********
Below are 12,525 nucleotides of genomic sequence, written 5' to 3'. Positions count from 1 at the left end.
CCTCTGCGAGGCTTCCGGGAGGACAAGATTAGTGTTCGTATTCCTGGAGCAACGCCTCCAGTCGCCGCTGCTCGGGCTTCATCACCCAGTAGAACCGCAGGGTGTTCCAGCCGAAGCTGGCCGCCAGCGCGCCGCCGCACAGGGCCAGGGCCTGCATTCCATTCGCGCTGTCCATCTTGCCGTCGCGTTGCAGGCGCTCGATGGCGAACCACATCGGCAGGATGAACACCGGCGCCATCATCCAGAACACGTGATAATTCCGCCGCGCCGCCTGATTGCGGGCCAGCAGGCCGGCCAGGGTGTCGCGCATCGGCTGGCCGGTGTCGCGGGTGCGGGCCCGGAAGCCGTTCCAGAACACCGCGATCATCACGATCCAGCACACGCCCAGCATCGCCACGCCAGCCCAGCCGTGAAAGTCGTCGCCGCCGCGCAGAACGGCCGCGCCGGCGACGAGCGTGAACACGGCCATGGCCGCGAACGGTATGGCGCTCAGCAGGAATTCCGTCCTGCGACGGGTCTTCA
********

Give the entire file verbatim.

Below are 12,525 nucleotides of genomic sequence, written 5' to 3'. Positions count from 1 at the left end.
CCTCTGCGAGGCTTCCGGGAGGACAAGATTAGTGTTCGTATTCCTGGAGCAACGCCTCCAGTCGCCGCTGCTCGGGCTTCATCACCCAGTAGAACCGCAGGGTGTTCCAGCCGAAGCTGGCCGCCAGCGCGCCGCCGCACAGGGCCAGGGCCTGCATTCCATTCGCGCTGTCCATCTTGCCGTCGCGTTGCAGGCGCTCGATGGCGAACCACATCGGCAGGATGAACACCGGCGCCATCATCCAGAACACGTGATAATTCCGCCGCGCCGCCTGATTGCGGGCCAGCAGGCCGGCCAGGGTGTCGCGCATCGGCTGGCCGGTGTCGCGGGTGCGGGCCCGGAAGCCGTTCCAGAACACCGCGATCATCACGATCCAGCACACGCCCAGCATCGCCACGCCAGCCCAGCCGTGAAAGTCGTCGCCGCCGCGCAGAACGGCCGCGCCGGCGACGAGCGTGAACACGGCCATGGCCGCGAACGGTATGGCGCTCAGCAGGAATTCCGTCCTGCGACGGGTCTTCA